KARE 11’s Chris Hrapsky explains how booster shots are fighting COVID-19.
MINNEAPOLIS – Your immune system has a memory, much like your brain’s memory.
“The way I explain it to people, the first time you meet someone, you may or may not remember it,” said Dr Abinash Virk, infectious disease specialist at the Mayo Clinic. “The second time you meet them, you probably remember their name because you remember something about them.”
However, you first shake hands with the virus – whether through infection or through the vaccine – your body makes B cells that start making antibodies.
So for weeks or months your antibodies are all over the place. They are abundant and ready to face the virus. Over time, the antibodies fall off. Research has shown this to be about 6 months after receiving the COVID-19 vaccine.
With nothing to fight off, your body goes into rescue mode just so it knows what has worked against the virus in the past.
The first part of the backup system is called memory B cells. They act like room monitors – monitoring your blood for potentially COVID bad guys for decades. The other backup part is plasma cells – they hang around in your bone marrow – they too make antibodies at low levels, again often for decades.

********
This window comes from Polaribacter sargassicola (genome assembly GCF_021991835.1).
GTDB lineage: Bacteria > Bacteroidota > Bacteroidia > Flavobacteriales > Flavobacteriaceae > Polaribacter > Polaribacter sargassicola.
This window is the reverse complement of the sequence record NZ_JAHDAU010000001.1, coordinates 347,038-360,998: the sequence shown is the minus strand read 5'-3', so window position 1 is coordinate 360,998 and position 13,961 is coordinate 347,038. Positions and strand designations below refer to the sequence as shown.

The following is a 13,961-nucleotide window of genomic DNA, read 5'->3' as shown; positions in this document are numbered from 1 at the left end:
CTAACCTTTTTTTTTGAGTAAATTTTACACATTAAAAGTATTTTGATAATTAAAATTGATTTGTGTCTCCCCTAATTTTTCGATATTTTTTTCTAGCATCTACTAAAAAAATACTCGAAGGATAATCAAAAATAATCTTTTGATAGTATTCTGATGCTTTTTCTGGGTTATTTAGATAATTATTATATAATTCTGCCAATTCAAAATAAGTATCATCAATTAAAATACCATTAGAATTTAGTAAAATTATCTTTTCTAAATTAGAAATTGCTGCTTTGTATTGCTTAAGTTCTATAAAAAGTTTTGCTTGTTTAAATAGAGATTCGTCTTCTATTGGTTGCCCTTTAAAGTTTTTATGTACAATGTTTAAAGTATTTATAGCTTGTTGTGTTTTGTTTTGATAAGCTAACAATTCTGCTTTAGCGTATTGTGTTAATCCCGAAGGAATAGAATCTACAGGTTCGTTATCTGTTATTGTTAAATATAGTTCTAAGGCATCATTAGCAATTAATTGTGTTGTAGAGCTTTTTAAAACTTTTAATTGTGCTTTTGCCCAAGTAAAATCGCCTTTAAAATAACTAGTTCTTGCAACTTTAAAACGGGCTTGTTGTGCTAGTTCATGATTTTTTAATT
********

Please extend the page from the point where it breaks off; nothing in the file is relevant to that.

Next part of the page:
Now come the booster shots.
When you get it, the engine will restart. Memory B cells provide another store of antibodies over several months.
But something else that’s pretty cool is happening.
Your system also makes another batch of these cells in save mode – these B memory and plasma cells.
“There is some evidence that the more you are exposed to the antigen, the more likely you are to produce these very long-lived plasma cells,” said Marc Jenkins, director of immunology at the School of Medicine. University of Minnesota.
This means that your long-term protection improves and can react even faster if you encounter the virus again.